Two days ago, after a foolishly attempted all-nighter (two law midterms required it), I was reaching the brink of my sanity at 4:30 a.m. when I found myself at the Web Portal to check on the status of my financial aid.
Unsurprisingly, I will be getting none for the 2006-07 school year; my parents make too much money for me to receive aid from the government for my education, which is a laughable idea at best. The dreaded Free Application for Federal Student Aid determines an estimated family contribution, an amount that I have become increasingly sure is gleefully pulled out of thin air. The application does not take into account, for instance, car or home loan payments (my mother and father have three); personal goodwill done by the family (in this case, a teenage boy that my parents have taken in and pay for the care of); and, last but not least, the bizarre idea that many students will be paying for their education themselves in the long run, and so why should their parents’ income figure into anything?
The flaws are everywhere in the system, but I have grown to accept them as yet another roadblock on my way to getting a degree, something merely to be endured. I have not, however, accepted the flaws in CSUN’s Financial Aid department.
After seeing the lack of financial award, I went to the site for CSUN Financial Aid to see if I could once again be amused by an inane message that I had seen nearly a year ago when I had been in a similar position. At that time, information on the site stated that even if a student had been screwed by FAFSA’s ruling on the family’s financial status, there was still hope, and that I shouldn’t give up my “dream” of attending the school. Immensely curious, I had called the financial aid office and spoke with several individuals, each more oblivious and helpless than the last; none had any idea as to how I could get around the problem of my family’s estimated contribution, something that distressed me.
Now, however, the department has even abandoned hopeful ideas such as the one that used to be on its website; that particular bit of faux sincerity and concern has vanished from the site, as has any information regarding who students can talk to if they have no hope of paying for their education after a notice of a non-existent financial aid award.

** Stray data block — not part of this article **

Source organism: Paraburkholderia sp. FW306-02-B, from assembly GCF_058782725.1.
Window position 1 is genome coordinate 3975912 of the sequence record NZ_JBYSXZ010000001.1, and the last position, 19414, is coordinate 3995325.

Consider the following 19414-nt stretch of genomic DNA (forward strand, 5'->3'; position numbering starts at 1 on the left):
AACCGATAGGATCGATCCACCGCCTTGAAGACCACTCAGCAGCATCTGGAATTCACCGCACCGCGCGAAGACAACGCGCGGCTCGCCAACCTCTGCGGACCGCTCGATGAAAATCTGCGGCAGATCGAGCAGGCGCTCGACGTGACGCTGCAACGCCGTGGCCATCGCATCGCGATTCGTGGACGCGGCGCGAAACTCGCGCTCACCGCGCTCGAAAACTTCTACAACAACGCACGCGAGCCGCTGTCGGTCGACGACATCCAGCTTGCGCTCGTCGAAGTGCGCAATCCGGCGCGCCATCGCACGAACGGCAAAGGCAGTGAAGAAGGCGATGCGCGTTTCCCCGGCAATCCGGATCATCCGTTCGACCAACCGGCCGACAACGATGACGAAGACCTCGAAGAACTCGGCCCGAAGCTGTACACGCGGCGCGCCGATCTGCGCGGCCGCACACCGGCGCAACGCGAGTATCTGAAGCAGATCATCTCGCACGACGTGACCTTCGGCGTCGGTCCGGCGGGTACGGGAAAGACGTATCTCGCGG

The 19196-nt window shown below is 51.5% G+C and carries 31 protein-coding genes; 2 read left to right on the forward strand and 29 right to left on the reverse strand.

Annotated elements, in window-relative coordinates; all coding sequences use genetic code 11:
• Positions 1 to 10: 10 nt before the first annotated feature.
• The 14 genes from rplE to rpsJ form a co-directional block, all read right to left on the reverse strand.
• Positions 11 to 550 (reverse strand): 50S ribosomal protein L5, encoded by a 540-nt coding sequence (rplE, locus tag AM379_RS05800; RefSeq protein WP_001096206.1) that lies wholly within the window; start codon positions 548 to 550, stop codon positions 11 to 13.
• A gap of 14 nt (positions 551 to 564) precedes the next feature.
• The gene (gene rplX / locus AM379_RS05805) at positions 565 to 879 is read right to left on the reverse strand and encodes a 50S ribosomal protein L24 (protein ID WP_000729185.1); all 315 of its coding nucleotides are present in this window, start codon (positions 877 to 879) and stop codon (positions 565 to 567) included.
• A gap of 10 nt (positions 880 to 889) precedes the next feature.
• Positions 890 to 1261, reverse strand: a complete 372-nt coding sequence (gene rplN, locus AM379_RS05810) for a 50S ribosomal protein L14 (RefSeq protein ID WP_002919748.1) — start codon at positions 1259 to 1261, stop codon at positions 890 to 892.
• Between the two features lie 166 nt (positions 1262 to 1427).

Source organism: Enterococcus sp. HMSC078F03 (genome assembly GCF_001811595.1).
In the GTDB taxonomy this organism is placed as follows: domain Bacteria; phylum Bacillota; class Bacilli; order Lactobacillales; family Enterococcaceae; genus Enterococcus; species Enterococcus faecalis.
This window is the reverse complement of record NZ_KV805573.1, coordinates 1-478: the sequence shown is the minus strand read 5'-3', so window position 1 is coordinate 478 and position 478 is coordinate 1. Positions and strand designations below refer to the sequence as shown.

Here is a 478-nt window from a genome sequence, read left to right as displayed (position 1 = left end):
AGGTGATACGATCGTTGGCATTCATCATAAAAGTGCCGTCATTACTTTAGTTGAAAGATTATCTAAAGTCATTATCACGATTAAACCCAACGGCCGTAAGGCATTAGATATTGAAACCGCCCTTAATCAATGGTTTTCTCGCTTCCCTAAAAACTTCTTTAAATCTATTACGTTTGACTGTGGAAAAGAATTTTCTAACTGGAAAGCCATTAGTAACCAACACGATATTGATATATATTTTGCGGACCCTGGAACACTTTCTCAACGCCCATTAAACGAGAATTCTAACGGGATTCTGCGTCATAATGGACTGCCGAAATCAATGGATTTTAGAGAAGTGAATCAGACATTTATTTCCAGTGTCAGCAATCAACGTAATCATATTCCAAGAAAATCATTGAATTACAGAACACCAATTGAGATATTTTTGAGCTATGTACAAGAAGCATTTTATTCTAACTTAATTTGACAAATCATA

Call me hopelessly naive, but I had foolishly figured that the school would want to try and help every student whose finances at CSUN suffered gaps as a result of bizarre calculations from the federal government in the FAFSA. After all, the more students who are able to come to CSUN, the more money is available for important aspects of the school-you know, athletics. If the financial Aid Department-and, more importantly, CSUN-cannot be bothered to help students who face difficulties in getting government aid, enrollment will drop quickly; even more so, one could say, than when the school drops students over tuition payments.
A visit to financial aid gets me a dead-eyed individual who advises getting a scholarship. Never mind the fact that one decent-sized scholarship will just barely pay my tuition, especially with the fee increase this fall. The school shouldn’t be put in charge of paying for everyone’s education in full, but individualized concern and counseling about what students can do after the government reduces or deletes their aid is not too much to ask.
I take comfort in the fact that I don’t have to drop out of school or, far worse, resort to unhelpful advice at the CSUN’s Financial Aid office now; I have a backup plan where I’ll be in debt to my parents, rather than the government, for the next decade.
But what help will CSUN offer other students? Not much, evidently.
Lauren Robeson can be reached at Lauren.Robeson.email@example.com.